Daily Comment (September 13, 2019)
by Bill O’Grady, Thomas Wash, and Patrick Fearon-Hernandez, CFA
[Posted: 9:30 AM EDT]
Happy Friday! It’s a quiet morning with equities continuing to lift on trade hopes. Should we be worried about inflation? The day after the ECB. Here is what we are watching this morning:
Trade: It looks like an “off ramp” may be emerging, an interim trade deal with China. As we noted yesterday, the U.S. will delay increasing tariffs on Chinese goods by two weeks to avoid applying the hike on a major anniversary day for the PRC. President Trump is signaling he might be ok with an interim deal. Yesterday, we had dueling reports, with Bloomberg indicating that White House sources had said the U.S. was considering a rollback of tariffs and a potential trade peace deal with Beijing. CNBC ran a report from the White House denying this was true. China is softening its stance on importing agricultural goods. If China begins significant purchases, and some buying has apparently commenced, we could see tensions ease. There is growing talk that negotiators could focus more on the trade deficit, but leave the more contentious issues for later.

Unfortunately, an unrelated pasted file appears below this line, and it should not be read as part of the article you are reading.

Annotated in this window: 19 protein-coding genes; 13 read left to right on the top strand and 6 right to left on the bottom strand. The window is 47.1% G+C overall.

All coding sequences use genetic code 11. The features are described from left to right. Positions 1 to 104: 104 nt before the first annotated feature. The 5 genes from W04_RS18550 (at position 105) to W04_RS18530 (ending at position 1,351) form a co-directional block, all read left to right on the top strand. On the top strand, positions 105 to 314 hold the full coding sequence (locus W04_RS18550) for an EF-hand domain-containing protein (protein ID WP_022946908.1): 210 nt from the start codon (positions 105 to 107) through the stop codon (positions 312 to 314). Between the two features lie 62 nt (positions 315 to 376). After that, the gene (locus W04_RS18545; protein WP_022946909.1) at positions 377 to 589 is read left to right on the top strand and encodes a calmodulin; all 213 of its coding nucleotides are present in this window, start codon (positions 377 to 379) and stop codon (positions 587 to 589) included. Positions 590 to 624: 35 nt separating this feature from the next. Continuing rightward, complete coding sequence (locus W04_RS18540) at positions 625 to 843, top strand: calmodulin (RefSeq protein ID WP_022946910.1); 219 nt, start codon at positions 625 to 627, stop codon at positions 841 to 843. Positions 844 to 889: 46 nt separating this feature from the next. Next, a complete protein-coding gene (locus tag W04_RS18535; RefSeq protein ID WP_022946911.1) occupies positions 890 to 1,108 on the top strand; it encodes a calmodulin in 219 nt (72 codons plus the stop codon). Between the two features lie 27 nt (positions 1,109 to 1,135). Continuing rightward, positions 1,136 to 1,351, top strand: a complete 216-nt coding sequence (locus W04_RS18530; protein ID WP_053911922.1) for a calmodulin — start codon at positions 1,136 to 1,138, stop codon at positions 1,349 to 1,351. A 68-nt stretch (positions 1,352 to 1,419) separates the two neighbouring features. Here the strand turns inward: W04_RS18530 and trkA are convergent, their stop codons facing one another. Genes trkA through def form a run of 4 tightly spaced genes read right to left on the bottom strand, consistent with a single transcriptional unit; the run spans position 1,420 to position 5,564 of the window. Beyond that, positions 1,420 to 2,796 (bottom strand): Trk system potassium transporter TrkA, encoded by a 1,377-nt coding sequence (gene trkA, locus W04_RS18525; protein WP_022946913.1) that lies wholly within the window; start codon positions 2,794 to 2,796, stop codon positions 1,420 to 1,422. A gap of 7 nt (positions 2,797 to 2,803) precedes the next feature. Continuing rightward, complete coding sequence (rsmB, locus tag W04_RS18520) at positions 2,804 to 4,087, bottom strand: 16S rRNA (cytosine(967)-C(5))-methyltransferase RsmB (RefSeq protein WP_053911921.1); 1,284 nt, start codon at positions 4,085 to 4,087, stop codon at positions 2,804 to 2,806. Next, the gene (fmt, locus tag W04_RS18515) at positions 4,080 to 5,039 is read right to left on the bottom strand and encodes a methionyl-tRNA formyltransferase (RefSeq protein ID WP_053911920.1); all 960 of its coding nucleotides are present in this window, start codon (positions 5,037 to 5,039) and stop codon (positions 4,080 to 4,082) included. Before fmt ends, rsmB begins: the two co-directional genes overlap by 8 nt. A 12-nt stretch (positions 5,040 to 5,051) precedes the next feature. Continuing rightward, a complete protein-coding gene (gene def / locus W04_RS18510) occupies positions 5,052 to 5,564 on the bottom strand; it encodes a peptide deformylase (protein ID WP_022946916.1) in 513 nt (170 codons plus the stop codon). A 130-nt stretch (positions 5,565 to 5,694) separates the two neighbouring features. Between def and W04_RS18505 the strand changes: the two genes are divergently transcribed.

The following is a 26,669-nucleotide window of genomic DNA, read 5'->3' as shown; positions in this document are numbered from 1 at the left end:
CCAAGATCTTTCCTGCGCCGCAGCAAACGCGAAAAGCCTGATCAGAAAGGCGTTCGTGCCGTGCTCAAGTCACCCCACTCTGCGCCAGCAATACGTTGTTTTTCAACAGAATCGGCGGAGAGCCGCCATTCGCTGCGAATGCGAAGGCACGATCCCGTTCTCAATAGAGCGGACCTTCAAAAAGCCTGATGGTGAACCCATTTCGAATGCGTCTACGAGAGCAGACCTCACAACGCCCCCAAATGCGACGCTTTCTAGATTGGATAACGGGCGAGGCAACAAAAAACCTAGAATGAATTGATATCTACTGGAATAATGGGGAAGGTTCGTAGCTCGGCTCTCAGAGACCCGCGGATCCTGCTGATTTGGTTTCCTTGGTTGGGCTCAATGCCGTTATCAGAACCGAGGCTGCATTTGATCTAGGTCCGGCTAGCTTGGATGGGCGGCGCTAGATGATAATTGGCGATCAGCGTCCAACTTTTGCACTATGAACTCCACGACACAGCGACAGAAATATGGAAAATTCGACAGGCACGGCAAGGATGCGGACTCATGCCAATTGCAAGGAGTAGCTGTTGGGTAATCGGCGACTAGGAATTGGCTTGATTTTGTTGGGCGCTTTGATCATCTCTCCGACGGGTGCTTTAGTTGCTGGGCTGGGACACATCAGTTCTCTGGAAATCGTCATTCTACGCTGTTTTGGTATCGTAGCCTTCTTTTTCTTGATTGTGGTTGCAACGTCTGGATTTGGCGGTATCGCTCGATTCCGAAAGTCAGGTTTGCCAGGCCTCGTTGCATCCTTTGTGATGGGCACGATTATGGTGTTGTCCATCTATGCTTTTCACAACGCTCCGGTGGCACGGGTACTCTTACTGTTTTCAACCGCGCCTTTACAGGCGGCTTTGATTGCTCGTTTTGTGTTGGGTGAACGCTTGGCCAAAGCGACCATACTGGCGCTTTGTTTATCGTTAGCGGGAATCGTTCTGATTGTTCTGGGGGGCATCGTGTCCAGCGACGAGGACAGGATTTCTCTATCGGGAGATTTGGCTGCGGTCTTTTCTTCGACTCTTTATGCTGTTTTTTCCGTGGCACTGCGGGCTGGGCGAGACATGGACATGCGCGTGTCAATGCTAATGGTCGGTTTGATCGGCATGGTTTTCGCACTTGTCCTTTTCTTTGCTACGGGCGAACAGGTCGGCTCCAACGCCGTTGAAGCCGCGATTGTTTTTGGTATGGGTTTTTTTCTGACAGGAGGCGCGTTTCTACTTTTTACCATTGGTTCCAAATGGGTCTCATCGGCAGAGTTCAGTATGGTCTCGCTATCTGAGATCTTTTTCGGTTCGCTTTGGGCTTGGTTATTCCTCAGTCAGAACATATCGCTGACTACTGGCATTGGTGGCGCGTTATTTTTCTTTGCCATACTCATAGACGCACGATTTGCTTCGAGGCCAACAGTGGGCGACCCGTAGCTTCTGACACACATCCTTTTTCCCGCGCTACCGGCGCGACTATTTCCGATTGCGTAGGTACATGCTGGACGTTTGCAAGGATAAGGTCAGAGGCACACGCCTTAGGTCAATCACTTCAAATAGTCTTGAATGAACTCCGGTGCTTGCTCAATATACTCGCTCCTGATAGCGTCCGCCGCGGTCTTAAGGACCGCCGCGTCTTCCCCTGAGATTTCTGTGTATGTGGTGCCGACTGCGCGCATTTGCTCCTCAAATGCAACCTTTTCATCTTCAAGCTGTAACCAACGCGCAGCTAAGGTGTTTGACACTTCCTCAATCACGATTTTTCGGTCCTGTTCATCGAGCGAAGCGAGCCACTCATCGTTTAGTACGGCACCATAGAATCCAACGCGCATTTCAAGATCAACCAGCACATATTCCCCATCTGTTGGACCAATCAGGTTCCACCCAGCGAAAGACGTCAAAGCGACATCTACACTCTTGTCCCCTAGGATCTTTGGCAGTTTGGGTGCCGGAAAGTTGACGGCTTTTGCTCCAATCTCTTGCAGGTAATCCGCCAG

This vacillating of tensions is a reflection of internal disputes within the administration. The Navarro/Lighthizer wing wants significant reforms forced on China. The Mnuchin/Kudlow wing wants a more modest deal where everyone is declared a winner, which would be welcomed by the financial markets. The key, of course, is where the president sits, and he tends to swing between the two camps. The past few months have shown that when financial markets panic, the president reduces the tension. But, fearing he will be seen as weak on China, he tends to then revert back to a hardline position. China does appear to want a deal, but only one that would disappoint the Navarro/Lighthizer wing. It is possible that re-election concerns could push the president toward the Mnuchin/Kudlow wing; however, the president does believe that the trade war with China is a political winner and therefore does not necessarily see the hardline position as a problem. Our take? We will probably get more of the same—the cycle we have been seeing will likely continue.
In other trade news, there is a concerted effort from the business sector to get USMCA through Congress. There is still a high level of opposition in Congress to passing the trade treaty, but progress is being made.